is clear from the Genesis account and the Bible as a whole that humans are at
the centre of Gods plans for Creation and that they are distinct from the rest
of Earths fauna. Humans were created separately, in the image of God, as the
last act on the last day of the creation week before God rested. The New
Testament tells the story of Christs incarnation - as a human being - for the
purpose of redeeming Adams descendents.
if we look at nature through the eyes of evolutionary biology we see a very
different picture. Homo Sapiens Sapiens is just one more mammal that has branched
off rather recently from other primates. Even today the most visceral reactions
to Darwins theory are provoked by the implication that we are descended from
ape-like ancestors. Few have been more eloquent in their repulsion at this
suggestion than Bishop Samuel Wilberforce. In his anonymous review of Darwins Origin he famously stated:
supremacy over the earth; mans power of articulate speech; mans gift of
reason; mans free-will and responsibility...
- all are equally and utterly irreconcilable with the degrading notion of
the brute origin of him who was created in the image of God....
it is clear to everyone that humans are not identical
with Chimpanzees or Gorillas, evolution did open the way for critics to
question the theists claim that humans are unique and central to the cosmic
scheme of things. Later developments in evolutionary biology and related fields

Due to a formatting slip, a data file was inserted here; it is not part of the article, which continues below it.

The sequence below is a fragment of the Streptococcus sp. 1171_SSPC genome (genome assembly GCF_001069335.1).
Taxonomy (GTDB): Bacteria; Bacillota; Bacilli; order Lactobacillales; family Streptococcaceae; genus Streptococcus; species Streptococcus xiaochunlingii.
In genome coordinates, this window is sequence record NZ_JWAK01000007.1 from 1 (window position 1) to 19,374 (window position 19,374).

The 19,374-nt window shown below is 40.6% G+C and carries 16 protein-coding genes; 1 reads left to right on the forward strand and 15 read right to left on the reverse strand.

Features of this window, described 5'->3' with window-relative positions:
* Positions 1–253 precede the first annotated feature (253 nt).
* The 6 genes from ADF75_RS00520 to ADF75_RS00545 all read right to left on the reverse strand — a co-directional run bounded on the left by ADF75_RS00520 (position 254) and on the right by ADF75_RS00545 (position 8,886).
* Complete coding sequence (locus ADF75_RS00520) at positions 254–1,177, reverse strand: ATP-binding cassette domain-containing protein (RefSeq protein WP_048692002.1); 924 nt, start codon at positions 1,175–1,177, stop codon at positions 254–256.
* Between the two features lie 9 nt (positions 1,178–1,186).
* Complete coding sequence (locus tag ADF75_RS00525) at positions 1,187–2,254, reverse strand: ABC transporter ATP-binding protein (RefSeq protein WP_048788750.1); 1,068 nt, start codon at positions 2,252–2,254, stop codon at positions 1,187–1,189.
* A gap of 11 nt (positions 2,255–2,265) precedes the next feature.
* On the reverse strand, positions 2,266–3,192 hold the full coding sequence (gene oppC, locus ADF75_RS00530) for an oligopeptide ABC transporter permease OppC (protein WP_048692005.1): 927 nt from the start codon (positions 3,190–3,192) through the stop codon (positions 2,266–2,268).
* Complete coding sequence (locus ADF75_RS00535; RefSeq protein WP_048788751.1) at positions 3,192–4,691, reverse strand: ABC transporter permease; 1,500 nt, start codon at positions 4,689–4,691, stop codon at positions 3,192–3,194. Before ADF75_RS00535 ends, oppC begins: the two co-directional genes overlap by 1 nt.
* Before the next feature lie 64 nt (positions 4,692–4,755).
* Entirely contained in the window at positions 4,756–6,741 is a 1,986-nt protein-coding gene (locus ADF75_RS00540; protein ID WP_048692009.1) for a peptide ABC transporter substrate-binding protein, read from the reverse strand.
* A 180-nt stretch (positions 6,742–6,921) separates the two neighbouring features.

would continue the challenge to theological anthropology. While nineteenth
century commentators were horrified by our newfound commonality with apes,
contemporary genetics has revealed that we share as many as 40% of our genes
with the humble banana. Various disciplines have also begun to provide
naturalistic accounts of the qualities that Wilberforce considered uniquely human
and show how they are present to some degree in other animals.
thinking also contradicted deeply rooted concepts of order in the cosmos such
as the Scala Naturae or great chain of being. Rather than occupying an
elevated place in the scheme of things, humans were just one branch on the tree
of life. In recent years Harvard palaeontologist Stephen J Gould railed against
even the tree model since this still implies an upward, if diffuse,
directionality: I cannot understand our continued allegiance to the manifestly
false iconographies of ladder and cone except as a desperate finger in the dike
of cosmically justified hope and arrogance. Dennett
considers this refutation of what he calls the cosmic pyramid and humankinds
banishment from a privileged position within it to be one of the reasons
Darwins idea is so dangerous.
| Feedback | Contributed by: Adrian Wyard